The Politics of the Presidency

The Politics of the Presidency

Authors Joseph A. Pika and John Anthony Maltese are joined for the Ninth Edition by noted scholar Andrew Rudalevige as they present a thorough analysis of the change and continuity in the presidency during Barack Obama's two terms in an ...

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Veto Bargaining

Veto Bargaining

Combining game theory with unprecedented data, this book analyzes how divided party Presidents use threats and vetoes to wrest policy concessions from a hostile congress.

Author: Charles M. Cameron

Publisher: Cambridge University Press

ISBN: 0521625505

Category: Political Science

Page: 316

View: 959

Combining game theory with unprecedented data, this book analyzes how divided party Presidents use threats and vetoes to wrest policy concessions from a hostile congress.
Categories: Political Science

The Politics of the Presidency

The Politics of the Presidency

and presidential disability, 220-221 succession to presidency, 222 Vice-presidential nominee media coverage, 502 selection, 57-58 Vice-presidential office, 1 86 development of power and influence, 224-230 establishment of office, ...

Author: Richard Abernathy Watson

Publisher: Cq Press

ISBN: UOM:39015014735768

Category: Political Science

Page: 568

View: 828

Categories: Political Science

Power without Persuasion

Power without Persuasion

Power without Persuasion argues otherwise. Focusing on presidents' ability to act unilaterally, William Howell provides the most theoretically substantial and far-reaching reevaluation of presidential power in many years.

Author: William G. Howell

Publisher: Princeton University Press

ISBN: 9781400874392

Category: Political Science

Page: 263

View: 695

Since the early 1960s, scholarly thinking on the power of U.S. presidents has rested on these words: "Presidential power is the power to persuade." Power, in this formulation, is strictly about bargaining and convincing other political actors to do things the president cannot accomplish alone. Power without Persuasion argues otherwise. Focusing on presidents' ability to act unilaterally, William Howell provides the most theoretically substantial and far-reaching reevaluation of presidential power in many years. He argues that presidents regularly set public policies over vocal objections by Congress, interest groups, and the bureaucracy. Throughout U.S. history, going back to the Louisiana Purchase and the Emancipation Proclamation, presidents have set landmark policies on their own. More recently, Roosevelt interned Japanese Americans during World War II, Kennedy established the Peace Corps, Johnson got affirmative action underway, Reagan greatly expanded the president's powers of regulatory review, and Clinton extended protections to millions of acres of public lands. Since September 11, Bush has created a new cabinet post and constructed a parallel judicial system to try suspected terrorists. Howell not only presents numerous new empirical findings but goes well beyond the theoretical scope of previous studies. Drawing richly on game theory and the new institutionalism, he examines the political conditions under which presidents can change policy without congressional or judicial consent. Clearly written, Power without Persuasion asserts a compelling new formulation of presidential power, one whose implications will resound.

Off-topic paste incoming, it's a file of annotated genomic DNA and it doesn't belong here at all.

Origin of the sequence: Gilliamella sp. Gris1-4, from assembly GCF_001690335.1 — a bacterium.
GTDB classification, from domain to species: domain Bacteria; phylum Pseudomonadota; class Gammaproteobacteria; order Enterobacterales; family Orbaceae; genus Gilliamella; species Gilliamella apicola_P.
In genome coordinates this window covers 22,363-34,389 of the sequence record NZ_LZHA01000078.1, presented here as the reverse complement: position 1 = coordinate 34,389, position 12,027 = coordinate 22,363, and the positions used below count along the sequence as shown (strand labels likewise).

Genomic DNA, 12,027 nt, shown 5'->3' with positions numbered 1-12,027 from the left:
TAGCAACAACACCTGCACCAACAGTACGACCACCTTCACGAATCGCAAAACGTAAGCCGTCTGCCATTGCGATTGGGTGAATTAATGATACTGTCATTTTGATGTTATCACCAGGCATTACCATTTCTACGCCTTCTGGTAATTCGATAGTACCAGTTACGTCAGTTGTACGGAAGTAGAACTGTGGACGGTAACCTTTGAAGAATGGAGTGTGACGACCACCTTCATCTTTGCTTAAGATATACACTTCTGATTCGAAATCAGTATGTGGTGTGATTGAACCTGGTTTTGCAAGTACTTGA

Categories: Political Science

The Politics of the Presidency Revised 8th Edition

The Politics of the Presidency  Revised 8th Edition

Never losing sight of the historical foundations of the office of President of the United States, the authors maintain a delicate balance as they examine the presidency through a modern lens.

Author: Joseph A. Pika

Publisher: CQ Press

ISBN: 9781452239941

Category: Political Science

Page: 576

View: 780

Never losing sight of the historical foundations of the office of President of the United States, the authors maintain a delicate balance as they examine the presidency through a modern lens.
Categories: Political Science

The Politics of the Presidency

The Politics of the Presidency

Updated to include the first six months of the second Clinton term, this work focuses on how presidents govern and fulfil their many obligations - both in Washington and beyond.

Author: Norman C. Thomas

Publisher: Cq Press

ISBN: STANFORD:36105019356950

Category: Political Science

Page: 516

View: 830

Updated to include the first six months of the second Clinton term, this work focuses on how presidents govern and fulfil their many obligations - both in Washington and beyond. The authors also analyze the institution, the individuals who have served, and their interaction with the public.
Categories: Political Science

The Presidency and the Political System Eleventh Edition

The Presidency and the Political System  Eleventh Edition

New to the Eleventh Edition A new chapter focused on the Trump administration (Chapter 10) discusses major shifts represented by the new administration, especially in regards to the president’s relationship with the media.

Author: Michael Nelson

Publisher: CQ Press

ISBN: 1544317298

Category: Political Science

Page: 608

View: 798

Written by top-notch presidency scholars and carefully edited into a text-reader format, The Presidency and the Political System, Eleventh Edition showcases a collection of original essays focused on a range of topics, institutions, and issues relevant to understanding the American presidency. Author Michael Nelson rigorously edits each contribution to present students with a set of analytical yet accessible chapters and contextual headnotes introducing each essay. You will read about different approaches to studying the presidency, the elements of presidential power, presidential selection, presidents and politics, and presidents and government. New to the Eleventh Edition A new chapter focused on the Trump administration (Chapter 10) discusses major shifts represented by the new administration, especially in regards to the president's relationship with the media. New coverage of Obama′s second term enables you to compare and contrast Obama's two presidential terms as well as better understand how the similarities and differences of Obama's approach compared to his predecessors. Revised, time-tested essays reflect current scholarship that explores the themes of modern presidential power and effectiveness.
Categories: Political Science

The Politics of the Presidency

The Politics of the Presidency

The Presidency and the Political System, 11th ed. Washington, DC: CQ Press, 2018. Neustadt, Richard E. Presidential Power: The Politics of Leadership. New York: Wiley, 1960. Rudalevige, Andrew. The New Imperial Presidency: Renewing ...

Author: Joseph A. Pika

Publisher: CQ Press

ISBN: 9781544389998

Category: Political Science

Page: 720

View: 392